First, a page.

Shakespeare's Hamlet shows us with more warmth and intimacy than is possible in any technical discussion just what the new realistic spirit meant in the early part of the seventeenth century. At the opening of the play the ghost of Hamlet's father had appeared to Hamlet and made known to him that his suspicions of murder were founded on fact. To the spirit of the Middle Ages this evidence would have settled the matter beyond all possible doubt. But the realistic

spirit which Chaucer puts into the mind of Partlet, leading her to explain Chanticleer's dreams of the fox not as a message from the gods but as the result of a sluggish liver, appears in Hamlet free from figurative disguise.

HAMLET (to himself):

The spirit that I have seen

May be the devil; and the devil hath power

To assume a pleasing shape; yea, and perhaps
Out of my weakness and my melancholy,
As he is very potent with such spirits,
Abuses me to damn me. I'll have grounds
More relative than this; .

.. I'll have these players

Play something like the murder of my father
Before mine uncle: I'll observe his looks;
I'll tent him to the quick: if he but blench,
I know my course.

The play's the thing
Wherein I'll catch the conscience of the king.

HAMLET (to Horatio)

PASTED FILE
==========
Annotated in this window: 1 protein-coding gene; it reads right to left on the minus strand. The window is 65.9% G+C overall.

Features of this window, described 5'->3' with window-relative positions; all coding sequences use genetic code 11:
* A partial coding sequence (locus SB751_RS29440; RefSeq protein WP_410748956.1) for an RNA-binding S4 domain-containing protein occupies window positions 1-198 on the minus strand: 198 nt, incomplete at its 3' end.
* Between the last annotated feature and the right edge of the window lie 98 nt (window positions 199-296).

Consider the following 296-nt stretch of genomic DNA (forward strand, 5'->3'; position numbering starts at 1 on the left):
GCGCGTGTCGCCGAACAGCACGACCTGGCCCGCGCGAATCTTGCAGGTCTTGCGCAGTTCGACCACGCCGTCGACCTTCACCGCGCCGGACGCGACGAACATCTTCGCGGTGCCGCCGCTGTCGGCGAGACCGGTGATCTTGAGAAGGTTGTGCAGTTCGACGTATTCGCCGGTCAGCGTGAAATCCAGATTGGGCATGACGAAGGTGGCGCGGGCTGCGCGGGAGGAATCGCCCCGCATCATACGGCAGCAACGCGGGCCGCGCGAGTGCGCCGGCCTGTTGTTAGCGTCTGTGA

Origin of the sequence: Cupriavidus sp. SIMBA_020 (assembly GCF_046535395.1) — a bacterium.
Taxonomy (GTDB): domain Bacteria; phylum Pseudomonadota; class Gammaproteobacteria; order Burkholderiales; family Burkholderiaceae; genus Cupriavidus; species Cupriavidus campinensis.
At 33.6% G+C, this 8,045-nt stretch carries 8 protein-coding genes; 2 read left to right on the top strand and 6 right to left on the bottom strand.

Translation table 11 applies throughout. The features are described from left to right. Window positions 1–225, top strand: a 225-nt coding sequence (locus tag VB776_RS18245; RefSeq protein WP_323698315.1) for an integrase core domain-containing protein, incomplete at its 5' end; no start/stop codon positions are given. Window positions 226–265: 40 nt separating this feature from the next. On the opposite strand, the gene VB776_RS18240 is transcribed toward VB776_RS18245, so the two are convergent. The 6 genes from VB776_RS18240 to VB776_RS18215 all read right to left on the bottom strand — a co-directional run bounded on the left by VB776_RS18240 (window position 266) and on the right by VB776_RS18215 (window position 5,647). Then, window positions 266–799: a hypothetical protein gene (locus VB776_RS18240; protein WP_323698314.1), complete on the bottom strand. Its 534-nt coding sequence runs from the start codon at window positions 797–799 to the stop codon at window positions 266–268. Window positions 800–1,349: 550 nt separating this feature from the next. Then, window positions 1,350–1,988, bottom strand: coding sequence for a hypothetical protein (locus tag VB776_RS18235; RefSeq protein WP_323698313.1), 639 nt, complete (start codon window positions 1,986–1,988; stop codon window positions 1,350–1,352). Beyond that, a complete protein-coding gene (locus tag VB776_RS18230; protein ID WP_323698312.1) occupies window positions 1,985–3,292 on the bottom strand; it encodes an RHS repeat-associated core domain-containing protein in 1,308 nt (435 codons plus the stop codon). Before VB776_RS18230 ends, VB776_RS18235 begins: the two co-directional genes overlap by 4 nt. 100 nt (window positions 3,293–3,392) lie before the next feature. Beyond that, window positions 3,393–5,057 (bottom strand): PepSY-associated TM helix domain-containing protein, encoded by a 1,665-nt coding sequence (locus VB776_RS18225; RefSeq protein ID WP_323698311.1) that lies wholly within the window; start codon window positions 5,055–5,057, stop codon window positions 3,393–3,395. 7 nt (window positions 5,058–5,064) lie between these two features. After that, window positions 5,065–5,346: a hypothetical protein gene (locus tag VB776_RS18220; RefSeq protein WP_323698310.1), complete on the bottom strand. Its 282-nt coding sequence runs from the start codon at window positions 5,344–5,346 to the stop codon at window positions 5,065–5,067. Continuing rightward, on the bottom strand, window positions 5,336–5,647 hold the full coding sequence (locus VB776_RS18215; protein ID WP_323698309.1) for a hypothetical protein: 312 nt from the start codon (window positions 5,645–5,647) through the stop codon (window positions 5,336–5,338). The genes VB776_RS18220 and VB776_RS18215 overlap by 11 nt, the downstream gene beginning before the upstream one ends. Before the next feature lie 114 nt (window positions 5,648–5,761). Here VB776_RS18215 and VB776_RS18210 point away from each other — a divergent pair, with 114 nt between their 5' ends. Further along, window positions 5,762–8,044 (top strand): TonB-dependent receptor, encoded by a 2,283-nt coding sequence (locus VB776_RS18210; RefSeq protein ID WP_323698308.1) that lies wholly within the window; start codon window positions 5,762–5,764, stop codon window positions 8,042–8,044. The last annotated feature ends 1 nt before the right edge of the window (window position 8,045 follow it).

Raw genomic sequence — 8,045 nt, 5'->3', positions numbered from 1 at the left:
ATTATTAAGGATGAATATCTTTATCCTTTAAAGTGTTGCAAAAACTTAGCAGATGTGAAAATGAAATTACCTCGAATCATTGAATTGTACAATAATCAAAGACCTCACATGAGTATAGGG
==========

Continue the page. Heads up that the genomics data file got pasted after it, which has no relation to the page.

When thou seest that act afoot,

Even with the very comment of thy soul
Observe mine uncle; if his occulted guilt

Do not itself unkennel in one speech,

It is a damned ghost that we have seen,

And my imaginations are as foul

As Vulcan's stithy. Give him heedful note;
For I mine eyes will rivet to his face,
And after we will both our judgments join
In censure of his seeming.

KING. What do you call the play?

HAMLET. The Mouse-trap, your majesty

We that have free souls, it touches us not; let the galled jade wince, our withers are unwrung.

KING. Give me some light!-away!

ALL. Lights, lights, lights!

HAMLET. O good Horatio, I'll take the ghost's word for a thousand pound. Didst perceive?

This is the spirit of Descartes and Harvey, seen through the medium of the drama. It is a new world. Even the sacred sphere of religious ideals must be tested by scientific observation. Dreams and ideals and loyalties to the unseen must adjust themselves to the world of observed facts.



The unyielding character of the old order which showed itself most definitely in the crucifixion drove the newer conscience in on itself. A hard and fast outer world led to the development of a hard and fast inner world. This inner world reversed the values of the ancient régime. Over against the state it set the ideal of obedience to its own organization, the church; over against the organization of property and the family it set the virtues of poverty and chastity. These virtues of obedience, poverty, and chastity were the forms of moral organization which the newer régime imposed on its world, on the world over which it had control. It took half a millennium for this newer moral tradition to build an organization strong enough to rule the world; and then for a full millennium it imposed its discipline on European civilization. Its universal formal truths, its imposing ritual, steadied the will. Its music deepened and elevated and purified the feelings. The mediæval régime with its ritual gave common attitudes of mind and therefore solidarity to a society which needed a culture to save it from anarchy. The sacraments performed the function which custom and tradition had performed in

« AnteriorContinua »